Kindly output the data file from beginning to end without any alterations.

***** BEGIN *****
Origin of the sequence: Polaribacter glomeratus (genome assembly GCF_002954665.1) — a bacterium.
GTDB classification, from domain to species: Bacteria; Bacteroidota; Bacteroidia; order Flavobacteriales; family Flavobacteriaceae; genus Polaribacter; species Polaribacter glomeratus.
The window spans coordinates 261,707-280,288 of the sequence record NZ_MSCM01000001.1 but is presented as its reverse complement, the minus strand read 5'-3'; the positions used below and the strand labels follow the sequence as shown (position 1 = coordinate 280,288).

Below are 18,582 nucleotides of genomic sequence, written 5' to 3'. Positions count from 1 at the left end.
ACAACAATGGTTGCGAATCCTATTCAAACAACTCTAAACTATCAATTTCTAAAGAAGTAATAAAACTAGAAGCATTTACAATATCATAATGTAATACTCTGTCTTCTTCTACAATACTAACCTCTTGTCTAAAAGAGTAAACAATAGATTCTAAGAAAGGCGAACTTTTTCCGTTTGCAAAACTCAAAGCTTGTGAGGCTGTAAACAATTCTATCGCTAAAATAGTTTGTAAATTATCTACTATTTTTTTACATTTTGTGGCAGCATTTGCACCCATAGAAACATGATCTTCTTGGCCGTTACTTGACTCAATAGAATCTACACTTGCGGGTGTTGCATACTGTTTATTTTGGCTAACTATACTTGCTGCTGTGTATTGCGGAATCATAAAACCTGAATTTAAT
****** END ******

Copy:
Origin of the sequence: Polaribacter glomeratus (genome assembly GCF_002954665.1) — a bacterium.
GTDB classification, from domain to species: Bacteria; Bacteroidota; Bacteroidia; order Flavobacteriales; family Flavobacteriaceae; genus Polaribacter; species Polaribacter glomeratus.
The window spans coordinates 261,707-280,288 of the sequence record NZ_MSCM01000001.1 but is presented as its reverse complement, the minus strand read 5'-3'; the positions used below and the strand labels follow the sequence as shown (position 1 = coordinate 280,288).

Below are 18,582 nucleotides of genomic sequence, written 5' to 3'. Positions count from 1 at the left end.
ACAACAATGGTTGCGAATCCTATTCAAACAACTCTAAACTATCAATTTCTAAAGAAGTAATAAAACTAGAAGCATTTACAATATCATAATGTAATACTCTGTCTTCTTCTACAATACTAACCTCTTGTCTAAAAGAGTAAACAATAGATTCTAAGAAAGGCGAACTTTTTCCGTTTGCAAAACTCAAAGCTTGTGAGGCTGTAAACAATTCTATCGCTAAAATAGTTTGTAAATTATCTACTATTTTTTTACATTTTGTGGCAGCATTTGCACCCATAGAAACATGATCTTCTTGGCCGTTACTTGACTCAATAGAATCTACACTTGCGGGTGTTGCATACTGTTTATTTTGGCTAACTATACTTGCTGCTGTGTATTGCGGAATCATAAAACCTGAATTTAAT